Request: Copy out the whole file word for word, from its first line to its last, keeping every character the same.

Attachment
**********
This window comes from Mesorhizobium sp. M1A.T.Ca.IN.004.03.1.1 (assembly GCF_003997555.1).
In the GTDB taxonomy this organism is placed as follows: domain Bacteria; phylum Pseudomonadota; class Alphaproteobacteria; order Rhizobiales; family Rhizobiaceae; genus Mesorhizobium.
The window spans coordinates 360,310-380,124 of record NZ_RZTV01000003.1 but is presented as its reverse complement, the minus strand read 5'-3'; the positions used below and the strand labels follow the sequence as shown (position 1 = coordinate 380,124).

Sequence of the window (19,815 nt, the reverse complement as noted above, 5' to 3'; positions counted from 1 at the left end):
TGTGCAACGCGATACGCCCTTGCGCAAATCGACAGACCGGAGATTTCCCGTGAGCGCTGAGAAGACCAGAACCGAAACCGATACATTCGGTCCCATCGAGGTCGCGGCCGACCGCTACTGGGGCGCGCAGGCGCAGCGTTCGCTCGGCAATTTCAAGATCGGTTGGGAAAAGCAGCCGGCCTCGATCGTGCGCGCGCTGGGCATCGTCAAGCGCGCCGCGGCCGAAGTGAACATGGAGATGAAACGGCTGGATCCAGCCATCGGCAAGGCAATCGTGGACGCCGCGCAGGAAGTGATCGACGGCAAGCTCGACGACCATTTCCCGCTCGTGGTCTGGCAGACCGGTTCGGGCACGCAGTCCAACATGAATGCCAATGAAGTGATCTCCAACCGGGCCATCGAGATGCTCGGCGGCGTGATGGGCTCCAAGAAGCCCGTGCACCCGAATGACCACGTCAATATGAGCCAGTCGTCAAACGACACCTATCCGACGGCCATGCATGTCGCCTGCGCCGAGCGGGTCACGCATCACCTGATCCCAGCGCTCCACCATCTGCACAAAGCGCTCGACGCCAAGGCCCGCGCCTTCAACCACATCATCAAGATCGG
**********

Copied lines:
This window comes from Mesorhizobium sp. M1A.T.Ca.IN.004.03.1.1 (assembly GCF_003997555.1).
In the GTDB taxonomy this organism is placed as follows: domain Bacteria; phylum Pseudomonadota; class Alphaproteobacteria; order Rhizobiales; family Rhizobiaceae; genus Mesorhizobium.
The window spans coordinates 360,310-380,124 of record NZ_RZTV01000003.1 but is presented as its reverse complement, the minus strand read 5'-3'; the positions used below and the strand labels follow the sequence as shown (position 1 = coordinate 380,124).

Sequence of the window (19,815 nt, the reverse complement as noted above, 5' to 3'; positions counted from 1 at the left end):
TGTGCAACGCGATACGCCCTTGCGCAAATCGACAGACCGGAGATTTCCCGTGAGCGCTGAGAAGACCAGAACCGAAACCGATACATTCGGTCCCATCGAGGTCGCGGCCGACCGCTACTGGGGCGCGCAGGCGCAGCGTTCGCTCGGCAATTTCAAGATCGGTTGGGAAAAGCAGCCGGCCTCGATCGTGCGCGCGCTGGGCATCGTCAAGCGCGCCGCGGCCGAAGTGAACATGGAGATGAAACGGCTGGATCCAGCCATCGGCAAGGCAATCGTGGACGCCGCGCAGGAAGTGATCGACGGCAAGCTCGACGACCATTTCCCGCTCGTGGTCTGGCAGACCGGTTCGGGCACGCAGTCCAACATGAATGCCAATGAAGTGATCTCCAACCGGGCCATCGAGATGCTCGGCGGCGTGATGGGCTCCAAGAAGCCCGTGCACCCGAATGACCACGTCAATATGAGCCAGTCGTCAAACGACACCTATCCGACGGCCATGCATGTCGCCTGCGCCGAGCGGGTCACGCATCACCTGATCCCAGCGCTCCACCATCTGCACAAAGCGCTCGACGCCAAGGCCCGCGCCTTCAACCACATCATCAAGATCGG